Not blocking the world
At what point does it make more sense for outbound traffic to have a default deny IP rule and permit GeoIP regions with reputation turned on vs having a bunch of things blocked? Is there a resource usage number I should be watching there? For example, under feeds it says not to select them all. I currently block most of the GeoIP top spammers and have a few lists of known bad guys (PRI1 mostly) but just want to make sure there isnt an easier way. I know my list isnt nearly the whole world but just like to hear what others think.
The default behavior of any router worth its salt is to block unsolicited incoming requests. Doesn't matter where from, it should block. So geoIP blocking really isn't worth messing with as it's already blocked unless it's return traffic that you are soliciting from behind the firewall. So there is a default block already. Exception to this is if you have something that requires open ports for external inbound connections that are not replies to internal requests. Example, I have OpenVPN configured so I have that port open. So I am using geoIP blocking except for the country I am using the VPN in, as I need to reach the the router and make a connection when I am on travel. It's TLS and there is a cert and user/password to get in, but it can't hurt to have the extra blocking enabled. Otherwise I wouldn't bother with geoIP blocking as it is redundant with what the firewall is already doing.
As for what can get out from inside, I do only allow certain ports for the apps that we have that connect to internet vendors (example, gaming apps like STEAM). I have those ports allowed, with an explicit block at the bottom.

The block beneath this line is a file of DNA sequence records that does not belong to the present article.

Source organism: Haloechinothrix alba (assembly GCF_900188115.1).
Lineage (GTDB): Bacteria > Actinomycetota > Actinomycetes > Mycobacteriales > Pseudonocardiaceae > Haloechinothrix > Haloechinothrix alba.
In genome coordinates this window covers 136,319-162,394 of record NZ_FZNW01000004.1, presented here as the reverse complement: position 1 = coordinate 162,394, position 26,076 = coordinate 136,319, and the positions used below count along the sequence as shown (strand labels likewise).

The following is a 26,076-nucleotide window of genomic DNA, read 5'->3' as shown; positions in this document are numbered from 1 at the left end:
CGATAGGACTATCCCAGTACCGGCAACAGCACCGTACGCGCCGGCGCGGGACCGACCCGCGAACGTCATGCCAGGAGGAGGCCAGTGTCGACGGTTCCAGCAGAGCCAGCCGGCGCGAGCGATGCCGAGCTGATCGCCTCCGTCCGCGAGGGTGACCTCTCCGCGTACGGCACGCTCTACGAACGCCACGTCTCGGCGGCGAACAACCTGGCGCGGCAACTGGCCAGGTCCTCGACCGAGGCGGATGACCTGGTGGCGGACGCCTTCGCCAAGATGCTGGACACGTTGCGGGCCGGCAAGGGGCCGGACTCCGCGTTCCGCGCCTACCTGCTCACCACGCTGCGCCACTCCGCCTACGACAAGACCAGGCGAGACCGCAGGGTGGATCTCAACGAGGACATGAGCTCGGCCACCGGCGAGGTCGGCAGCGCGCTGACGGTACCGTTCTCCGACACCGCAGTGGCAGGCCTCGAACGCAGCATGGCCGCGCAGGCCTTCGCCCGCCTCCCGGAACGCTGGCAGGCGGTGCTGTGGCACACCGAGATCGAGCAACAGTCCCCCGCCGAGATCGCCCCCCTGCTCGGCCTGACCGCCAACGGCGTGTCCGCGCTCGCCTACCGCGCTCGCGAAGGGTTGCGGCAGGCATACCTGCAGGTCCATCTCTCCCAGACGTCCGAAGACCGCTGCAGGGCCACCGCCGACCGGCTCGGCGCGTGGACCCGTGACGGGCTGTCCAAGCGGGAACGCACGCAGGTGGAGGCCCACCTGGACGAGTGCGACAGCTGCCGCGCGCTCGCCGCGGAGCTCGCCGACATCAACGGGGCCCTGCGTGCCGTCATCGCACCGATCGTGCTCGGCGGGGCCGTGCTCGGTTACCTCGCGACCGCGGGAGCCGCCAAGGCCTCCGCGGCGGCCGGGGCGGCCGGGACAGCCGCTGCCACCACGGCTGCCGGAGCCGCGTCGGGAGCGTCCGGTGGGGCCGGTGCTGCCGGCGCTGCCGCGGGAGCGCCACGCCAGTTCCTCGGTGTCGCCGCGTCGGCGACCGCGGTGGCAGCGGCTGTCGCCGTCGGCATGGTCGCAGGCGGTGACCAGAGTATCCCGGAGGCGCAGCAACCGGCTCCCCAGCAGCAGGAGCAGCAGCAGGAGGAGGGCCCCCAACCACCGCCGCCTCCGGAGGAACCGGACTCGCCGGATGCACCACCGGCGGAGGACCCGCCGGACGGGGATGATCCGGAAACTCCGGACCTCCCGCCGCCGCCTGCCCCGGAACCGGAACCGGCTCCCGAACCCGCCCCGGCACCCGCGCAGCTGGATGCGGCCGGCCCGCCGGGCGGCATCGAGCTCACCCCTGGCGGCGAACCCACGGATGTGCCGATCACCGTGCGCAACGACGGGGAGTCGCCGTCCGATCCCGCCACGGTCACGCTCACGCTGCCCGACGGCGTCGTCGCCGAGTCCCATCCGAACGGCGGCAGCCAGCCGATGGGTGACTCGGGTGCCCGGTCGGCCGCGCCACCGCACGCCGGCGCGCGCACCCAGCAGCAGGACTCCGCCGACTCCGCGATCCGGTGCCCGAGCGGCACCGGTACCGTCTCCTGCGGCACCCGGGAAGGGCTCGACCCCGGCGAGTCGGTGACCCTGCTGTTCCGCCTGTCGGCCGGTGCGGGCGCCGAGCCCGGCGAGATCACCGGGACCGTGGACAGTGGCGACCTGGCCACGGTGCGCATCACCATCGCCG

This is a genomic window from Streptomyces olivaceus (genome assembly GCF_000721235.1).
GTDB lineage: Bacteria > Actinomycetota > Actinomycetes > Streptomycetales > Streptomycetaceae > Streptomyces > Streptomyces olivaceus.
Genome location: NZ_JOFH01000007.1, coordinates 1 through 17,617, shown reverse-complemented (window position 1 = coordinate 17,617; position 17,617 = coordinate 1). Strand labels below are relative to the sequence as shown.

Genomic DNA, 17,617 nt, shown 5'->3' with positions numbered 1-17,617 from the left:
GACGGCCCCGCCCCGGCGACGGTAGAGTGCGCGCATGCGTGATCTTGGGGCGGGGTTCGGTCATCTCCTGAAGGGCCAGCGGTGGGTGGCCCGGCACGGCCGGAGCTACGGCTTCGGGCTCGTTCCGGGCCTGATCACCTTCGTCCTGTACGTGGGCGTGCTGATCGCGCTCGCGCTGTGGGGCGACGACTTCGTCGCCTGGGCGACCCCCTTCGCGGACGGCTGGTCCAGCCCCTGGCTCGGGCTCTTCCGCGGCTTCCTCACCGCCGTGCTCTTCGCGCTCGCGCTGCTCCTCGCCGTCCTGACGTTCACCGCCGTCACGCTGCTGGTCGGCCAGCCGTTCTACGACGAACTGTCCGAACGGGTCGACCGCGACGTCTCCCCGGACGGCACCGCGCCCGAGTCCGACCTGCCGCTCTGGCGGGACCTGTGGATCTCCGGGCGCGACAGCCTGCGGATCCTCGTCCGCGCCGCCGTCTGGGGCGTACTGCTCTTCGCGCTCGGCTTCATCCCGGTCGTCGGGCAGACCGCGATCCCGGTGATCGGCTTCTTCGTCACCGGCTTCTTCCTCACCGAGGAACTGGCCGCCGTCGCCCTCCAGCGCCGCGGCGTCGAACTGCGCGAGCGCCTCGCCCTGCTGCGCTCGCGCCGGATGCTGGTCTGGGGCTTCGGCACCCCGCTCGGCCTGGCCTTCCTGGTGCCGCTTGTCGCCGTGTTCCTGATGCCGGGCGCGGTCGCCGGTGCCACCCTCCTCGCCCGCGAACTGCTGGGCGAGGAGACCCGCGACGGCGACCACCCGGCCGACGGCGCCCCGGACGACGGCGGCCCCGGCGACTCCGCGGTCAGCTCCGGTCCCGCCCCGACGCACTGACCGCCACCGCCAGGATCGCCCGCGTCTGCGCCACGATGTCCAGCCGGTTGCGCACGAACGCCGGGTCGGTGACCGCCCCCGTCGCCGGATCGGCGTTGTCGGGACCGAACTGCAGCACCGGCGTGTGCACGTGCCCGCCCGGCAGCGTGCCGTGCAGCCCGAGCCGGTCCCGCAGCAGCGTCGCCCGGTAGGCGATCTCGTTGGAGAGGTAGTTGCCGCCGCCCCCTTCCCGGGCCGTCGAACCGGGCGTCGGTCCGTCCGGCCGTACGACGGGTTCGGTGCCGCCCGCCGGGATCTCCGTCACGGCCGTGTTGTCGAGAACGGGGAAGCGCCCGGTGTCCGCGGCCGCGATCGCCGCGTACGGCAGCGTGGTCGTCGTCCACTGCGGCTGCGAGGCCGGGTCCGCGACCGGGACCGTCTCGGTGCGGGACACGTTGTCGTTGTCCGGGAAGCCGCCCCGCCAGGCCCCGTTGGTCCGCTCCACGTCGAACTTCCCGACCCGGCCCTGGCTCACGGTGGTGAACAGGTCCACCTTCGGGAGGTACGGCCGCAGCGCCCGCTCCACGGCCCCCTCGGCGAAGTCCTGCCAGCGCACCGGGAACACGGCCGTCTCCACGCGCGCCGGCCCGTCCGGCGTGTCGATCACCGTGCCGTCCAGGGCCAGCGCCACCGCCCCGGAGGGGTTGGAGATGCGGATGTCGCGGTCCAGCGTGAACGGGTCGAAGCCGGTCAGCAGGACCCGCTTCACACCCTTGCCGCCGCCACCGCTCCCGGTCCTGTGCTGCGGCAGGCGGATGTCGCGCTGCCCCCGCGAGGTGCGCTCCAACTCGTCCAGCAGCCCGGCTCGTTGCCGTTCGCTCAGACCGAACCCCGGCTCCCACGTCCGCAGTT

I think it makes more sense, if you don't have ports open on the WAN side, to use an IDS like SNORT or SURACATA on the LAN interface, looking for connections to malicious actors and blocking them. On the WAN side, again, it's redundant with the firewall itself unless you have ports open.
@riften If we look at the default behavior of the pfSense firewall (block all on the WAN port and allow all on the LAN port) then look at pfBlockerNG (which is where this is posted and is all about blocking) this is what I am thinking about. An IDS is great but it is a compliment to and not a replacement of firewall rules. Thus on the external traffic I could deny all except North America, Europe, and wherever else minus top spammers instead of blocking a ton of regions/things in those regions but there has to be a tipping point at which it makes sense to do that. In my experience blocking outbound by default is going to create a bunch of management overhead as it will break a lot of things, but having many hundreds of thousands of IPs blocked will require a bigger box. I am trying to find "just works" safety with minimal false positives that can run on an SG-1100 for a home network.
NollipfSense last edited by
I am trying to find "just works" safety with minimal false positives that can run on an SG-1100 for a home network.
I can tell you it's a continual process for about six to nine months before getting to "just works." I am also learning that network administration for a home is a full time part-time job...good luck!
If there was an option for the auto IP rules to block first then allow (block/reject/pass/match) then the idea of default deny would be a lot more accessible. Currently the auto rules are all some variety of pass/match/block/reject. So if I want to block some top spammers then allow geo regions all in pfblocker followed by a pfsense default deny rule it isnt automatically possible. Maybe thats a feature @BBcan177 can add someday. Block outgoing by default, allow what is needed.